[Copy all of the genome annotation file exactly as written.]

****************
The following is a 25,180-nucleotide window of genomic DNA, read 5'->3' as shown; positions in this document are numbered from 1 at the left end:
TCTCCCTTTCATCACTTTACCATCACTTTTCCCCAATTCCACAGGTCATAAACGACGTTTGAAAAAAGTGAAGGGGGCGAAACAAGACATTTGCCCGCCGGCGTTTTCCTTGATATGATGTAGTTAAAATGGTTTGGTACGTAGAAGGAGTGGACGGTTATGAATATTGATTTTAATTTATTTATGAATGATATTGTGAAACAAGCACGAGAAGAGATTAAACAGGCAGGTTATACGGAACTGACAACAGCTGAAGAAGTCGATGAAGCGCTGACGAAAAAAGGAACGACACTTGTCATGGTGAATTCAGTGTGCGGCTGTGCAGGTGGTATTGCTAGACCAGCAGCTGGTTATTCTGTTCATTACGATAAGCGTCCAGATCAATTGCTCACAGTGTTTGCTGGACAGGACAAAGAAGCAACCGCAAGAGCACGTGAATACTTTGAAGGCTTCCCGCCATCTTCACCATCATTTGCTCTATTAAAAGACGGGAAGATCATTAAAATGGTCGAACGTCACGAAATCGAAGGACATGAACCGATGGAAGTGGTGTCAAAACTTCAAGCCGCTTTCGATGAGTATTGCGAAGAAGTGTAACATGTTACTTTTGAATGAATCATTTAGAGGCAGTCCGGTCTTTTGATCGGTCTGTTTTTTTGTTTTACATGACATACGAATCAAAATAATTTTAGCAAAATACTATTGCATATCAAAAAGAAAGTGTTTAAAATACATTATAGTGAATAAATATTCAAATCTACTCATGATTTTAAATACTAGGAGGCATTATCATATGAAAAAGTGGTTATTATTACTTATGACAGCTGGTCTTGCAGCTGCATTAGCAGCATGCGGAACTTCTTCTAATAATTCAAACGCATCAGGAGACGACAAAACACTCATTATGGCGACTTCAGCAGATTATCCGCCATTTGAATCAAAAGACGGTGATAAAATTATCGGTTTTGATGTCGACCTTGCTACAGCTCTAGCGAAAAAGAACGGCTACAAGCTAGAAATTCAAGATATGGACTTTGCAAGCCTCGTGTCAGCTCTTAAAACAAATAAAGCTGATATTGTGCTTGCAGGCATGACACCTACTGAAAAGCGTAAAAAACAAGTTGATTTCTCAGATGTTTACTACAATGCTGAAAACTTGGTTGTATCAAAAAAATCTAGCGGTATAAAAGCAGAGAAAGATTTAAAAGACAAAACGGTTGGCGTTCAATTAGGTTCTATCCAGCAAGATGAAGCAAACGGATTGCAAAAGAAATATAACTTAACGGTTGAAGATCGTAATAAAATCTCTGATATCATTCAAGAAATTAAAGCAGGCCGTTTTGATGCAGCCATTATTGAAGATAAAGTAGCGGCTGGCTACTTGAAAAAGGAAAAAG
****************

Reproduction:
The following is a 25,180-nucleotide window of genomic DNA, read 5'->3' as shown; positions in this document are numbered from 1 at the left end:
TCTCCCTTTCATCACTTTACCATCACTTTTCCCCAATTCCACAGGTCATAAACGACGTTTGAAAAAAGTGAAGGGGGCGAAACAAGACATTTGCCCGCCGGCGTTTTCCTTGATATGATGTAGTTAAAATGGTTTGGTACGTAGAAGGAGTGGACGGTTATGAATATTGATTTTAATTTATTTATGAATGATATTGTGAAACAAGCACGAGAAGAGATTAAACAGGCAGGTTATACGGAACTGACAACAGCTGAAGAAGTCGATGAAGCGCTGACGAAAAAAGGAACGACACTTGTCATGGTGAATTCAGTGTGCGGCTGTGCAGGTGGTATTGCTAGACCAGCAGCTGGTTATTCTGTTCATTACGATAAGCGTCCAGATCAATTGCTCACAGTGTTTGCTGGACAGGACAAAGAAGCAACCGCAAGAGCACGTGAATACTTTGAAGGCTTCCCGCCATCTTCACCATCATTTGCTCTATTAAAAGACGGGAAGATCATTAAAATGGTCGAACGTCACGAAATCGAAGGACATGAACCGATGGAAGTGGTGTCAAAACTTCAAGCCGCTTTCGATGAGTATTGCGAAGAAGTGTAACATGTTACTTTTGAATGAATCATTTAGAGGCAGTCCGGTCTTTTGATCGGTCTGTTTTTTTGTTTTACATGACATACGAATCAAAATAATTTTAGCAAAATACTATTGCATATCAAAAAGAAAGTGTTTAAAATACATTATAGTGAATAAATATTCAAATCTACTCATGATTTTAAATACTAGGAGGCATTATCATATGAAAAAGTGGTTATTATTACTTATGACAGCTGGTCTTGCAGCTGCATTAGCAGCATGCGGAACTTCTTCTAATAATTCAAACGCATCAGGAGACGACAAAACACTCATTATGGCGACTTCAGCAGATTATCCGCCATTTGAATCAAAAGACGGTGATAAAATTATCGGTTTTGATGTCGACCTTGCTACAGCTCTAGCGAAAAAGAACGGCTACAAGCTAGAAATTCAAGATATGGACTTTGCAAGCCTCGTGTCAGCTCTTAAAACAAATAAAGCTGATATTGTGCTTGCAGGCATGACACCTACTGAAAAGCGTAAAAAACAAGTTGATTTCTCAGATGTTTACTACAATGCTGAAAACTTGGTTGTATCAAAAAAATCTAGCGGTATAAAAGCAGAGAAAGATTTAAAAGACAAAACGGTTGGCGTTCAATTAGGTTCTATCCAGCAAGATGAAGCAAACGGATTGCAAAAGAAATATAACTTAACGGTTGAAGATCGTAATAAAATCTCTGATATCATTCAAGAAATTAAAGCAGGCCGTTTTGATGCAGCCATTATTGAAGATAAAGTAGCGGCTGGCTACTTGAAAAAGGAAAAAG